This lesson was not one that I actually planned on doing, but I had a student show up with a bag of grapefruit and kiwis and ask if we could test them out. He had talked his mom into going shopping for them so we had more fruit to test! Obviously, our previous lessons in which we tested the buoyancy of oranges, lemons and limes were inspiring for this child. He was thinking about a scientific question outside of the classroom and convinced his mother to help us test this question. He was thinking like a scientist!
I thought about it and, it occurred to me, "Wow...this is a great way to have the students really apply what they learned to make predictions about buoyancy." Hopefully, they will make connections between our different investigations.
Honestly, I did not know what would happen with each fruit. I could have tested it, but I thought it would be more fun to really experience the investigation with the students and make my predictions with them.
I begin the lesson by explaining to the students how this student posed a scientific question and new that he could find the answer for it by conducting an experiment. I want to praise and support this behavior.
To begin the investigation, I pass out the recording sheet and have the students write their name on it. I tell the students, We are going to make a prediction about whether this grapefruit will sink or float. I want you to think about what we learned about the orange, the lemon, the lime and we are going to apply what we learned from our investigations with these fruits to the grapefruit and make a prediction about whether it will sink or float. Pass the grapefruit around the group and make your prediction and tell why you think that will happen. Make sure you record your prediction on your paper.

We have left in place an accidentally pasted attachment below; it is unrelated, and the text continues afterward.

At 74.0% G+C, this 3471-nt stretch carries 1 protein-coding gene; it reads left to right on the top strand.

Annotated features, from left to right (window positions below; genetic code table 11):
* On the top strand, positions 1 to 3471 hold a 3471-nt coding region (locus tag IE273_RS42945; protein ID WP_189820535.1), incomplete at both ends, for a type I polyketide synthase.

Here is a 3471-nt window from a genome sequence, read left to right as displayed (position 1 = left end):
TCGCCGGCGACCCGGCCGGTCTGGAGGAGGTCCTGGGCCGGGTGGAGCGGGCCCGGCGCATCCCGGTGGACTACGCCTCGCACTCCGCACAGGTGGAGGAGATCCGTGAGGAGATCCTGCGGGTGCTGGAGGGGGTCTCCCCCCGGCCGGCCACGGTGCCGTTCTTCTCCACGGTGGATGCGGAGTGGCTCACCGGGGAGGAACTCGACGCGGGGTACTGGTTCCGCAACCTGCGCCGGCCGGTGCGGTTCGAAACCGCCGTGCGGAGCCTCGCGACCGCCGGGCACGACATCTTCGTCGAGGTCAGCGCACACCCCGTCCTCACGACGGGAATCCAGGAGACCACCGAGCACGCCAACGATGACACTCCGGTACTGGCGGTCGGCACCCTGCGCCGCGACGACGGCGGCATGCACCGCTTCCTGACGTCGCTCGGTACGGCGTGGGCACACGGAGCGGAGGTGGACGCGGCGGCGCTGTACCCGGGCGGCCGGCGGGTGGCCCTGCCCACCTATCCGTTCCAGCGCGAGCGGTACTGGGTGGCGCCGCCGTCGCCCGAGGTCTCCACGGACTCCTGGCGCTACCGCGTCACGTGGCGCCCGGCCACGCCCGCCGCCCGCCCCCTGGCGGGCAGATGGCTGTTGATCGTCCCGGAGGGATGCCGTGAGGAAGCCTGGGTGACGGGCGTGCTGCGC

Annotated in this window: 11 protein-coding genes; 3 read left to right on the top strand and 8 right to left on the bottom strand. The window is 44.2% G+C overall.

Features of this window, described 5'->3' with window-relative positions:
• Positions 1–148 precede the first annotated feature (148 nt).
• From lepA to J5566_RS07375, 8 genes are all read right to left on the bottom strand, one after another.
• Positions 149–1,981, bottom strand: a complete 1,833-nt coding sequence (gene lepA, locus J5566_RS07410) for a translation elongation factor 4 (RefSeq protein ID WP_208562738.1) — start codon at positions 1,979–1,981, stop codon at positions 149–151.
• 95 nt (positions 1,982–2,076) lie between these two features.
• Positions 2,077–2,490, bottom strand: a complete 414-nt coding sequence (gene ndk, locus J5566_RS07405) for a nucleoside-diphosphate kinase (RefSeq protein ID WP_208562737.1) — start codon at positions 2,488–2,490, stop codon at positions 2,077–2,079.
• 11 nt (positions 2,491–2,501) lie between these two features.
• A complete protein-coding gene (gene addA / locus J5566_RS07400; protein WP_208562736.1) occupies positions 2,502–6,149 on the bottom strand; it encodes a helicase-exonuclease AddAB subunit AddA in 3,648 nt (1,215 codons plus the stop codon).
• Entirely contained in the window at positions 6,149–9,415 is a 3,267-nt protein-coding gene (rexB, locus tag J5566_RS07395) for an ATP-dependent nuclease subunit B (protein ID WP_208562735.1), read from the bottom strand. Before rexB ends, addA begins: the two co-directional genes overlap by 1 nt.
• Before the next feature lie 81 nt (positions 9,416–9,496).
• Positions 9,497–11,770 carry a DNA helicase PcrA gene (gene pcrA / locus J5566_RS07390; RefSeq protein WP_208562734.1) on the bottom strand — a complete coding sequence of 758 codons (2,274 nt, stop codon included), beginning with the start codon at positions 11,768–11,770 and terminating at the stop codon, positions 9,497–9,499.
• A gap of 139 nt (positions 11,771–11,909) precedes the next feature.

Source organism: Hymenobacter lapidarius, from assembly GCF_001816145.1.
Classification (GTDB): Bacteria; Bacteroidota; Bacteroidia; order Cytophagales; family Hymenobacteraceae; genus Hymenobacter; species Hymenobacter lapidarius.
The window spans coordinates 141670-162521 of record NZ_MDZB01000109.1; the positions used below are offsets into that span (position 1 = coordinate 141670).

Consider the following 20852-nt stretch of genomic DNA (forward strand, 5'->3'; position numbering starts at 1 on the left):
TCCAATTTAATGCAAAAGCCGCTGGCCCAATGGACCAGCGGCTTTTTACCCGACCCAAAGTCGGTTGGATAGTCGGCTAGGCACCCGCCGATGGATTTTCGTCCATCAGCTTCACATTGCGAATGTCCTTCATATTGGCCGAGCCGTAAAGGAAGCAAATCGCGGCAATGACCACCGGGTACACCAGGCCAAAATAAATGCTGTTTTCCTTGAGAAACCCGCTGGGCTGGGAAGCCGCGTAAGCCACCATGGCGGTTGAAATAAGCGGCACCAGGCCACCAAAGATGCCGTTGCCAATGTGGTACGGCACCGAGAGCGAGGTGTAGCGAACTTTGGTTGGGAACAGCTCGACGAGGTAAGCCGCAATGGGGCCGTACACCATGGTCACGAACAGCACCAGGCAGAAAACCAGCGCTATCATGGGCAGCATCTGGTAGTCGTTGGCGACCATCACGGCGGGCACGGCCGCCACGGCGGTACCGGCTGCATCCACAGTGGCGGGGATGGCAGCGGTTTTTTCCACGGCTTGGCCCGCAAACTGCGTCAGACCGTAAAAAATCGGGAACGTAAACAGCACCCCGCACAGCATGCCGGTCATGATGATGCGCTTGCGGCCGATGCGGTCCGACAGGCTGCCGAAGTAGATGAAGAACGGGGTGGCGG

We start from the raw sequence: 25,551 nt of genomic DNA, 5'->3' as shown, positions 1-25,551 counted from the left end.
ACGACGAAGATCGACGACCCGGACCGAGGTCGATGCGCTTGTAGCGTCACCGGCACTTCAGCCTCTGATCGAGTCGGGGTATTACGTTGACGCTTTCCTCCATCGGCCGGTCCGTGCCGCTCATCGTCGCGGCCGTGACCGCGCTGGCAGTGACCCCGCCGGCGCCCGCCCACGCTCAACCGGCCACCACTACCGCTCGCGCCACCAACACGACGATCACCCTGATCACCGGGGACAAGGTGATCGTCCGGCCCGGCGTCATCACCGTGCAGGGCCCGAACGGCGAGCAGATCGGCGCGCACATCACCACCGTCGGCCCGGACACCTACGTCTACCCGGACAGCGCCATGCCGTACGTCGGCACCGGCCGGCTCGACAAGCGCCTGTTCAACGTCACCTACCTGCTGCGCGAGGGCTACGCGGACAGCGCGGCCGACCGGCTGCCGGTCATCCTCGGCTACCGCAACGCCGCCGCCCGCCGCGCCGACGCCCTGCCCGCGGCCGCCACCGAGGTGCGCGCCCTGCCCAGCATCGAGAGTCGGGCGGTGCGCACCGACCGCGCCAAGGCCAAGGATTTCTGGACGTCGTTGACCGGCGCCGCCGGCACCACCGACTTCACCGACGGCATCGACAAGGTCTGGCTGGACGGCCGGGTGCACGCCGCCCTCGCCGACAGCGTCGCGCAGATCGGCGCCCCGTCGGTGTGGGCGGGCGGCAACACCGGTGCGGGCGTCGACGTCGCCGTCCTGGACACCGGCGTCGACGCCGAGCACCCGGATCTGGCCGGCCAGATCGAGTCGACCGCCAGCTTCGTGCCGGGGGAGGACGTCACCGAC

The students pass the grapefruit around the table and they make their predictions. I ask questions to get them to verbalize the "why" of their prediction (see video). I want them to make connections to our other investigations.
After everyone makes their prediction, the students hold the grapefruit over the container of water. We count off as a group and the students drop the grapefruit (see video). The students then record the results We talk about what happened. I guide the students to think about our other investigations by asking them some questions.
Now that you saw what happened, what fruit do you think the grapefruit is more like, the orange, the lemon or the lime? Why do you think that? We are going to peel to grapefruit and try dropping it again. I want you to make a prediction and tell why you think your prediction is correct?
The students peel the grapefruit. They then pass it around and make a prediction. I again help them to share the WHY of their prediction in my conversations with them.
After everyone has had the opportunity to make a prediction, we again count off and drop the peeled grapefruit into the water. I ask the students a few more questions.
What happened? Was your prediction correct? What information did you use to make this prediction? Do you think it helped you make a better prediction because the other three fruits did not float when peeled? Why?
We then repeat the above process with the kiwi.
To wrap up our learning, I want to challenge my students to continue to think about how they can apply the knowledge they have gained from our investigations. I have the students partner up with their Turn and Talk. I use Turn and Talk often in my classroom. It allows my English Language Learners the opportunity to practice their language skills and use vocabulary. Since kindergarteners are all English Language Learners, this is valuable for all my students.
I ask them to think of some other kind of fruit and to make a prediction as to whether the fruit will sink or float and why they think that. I encourage them to use what they have learned during our different investigations.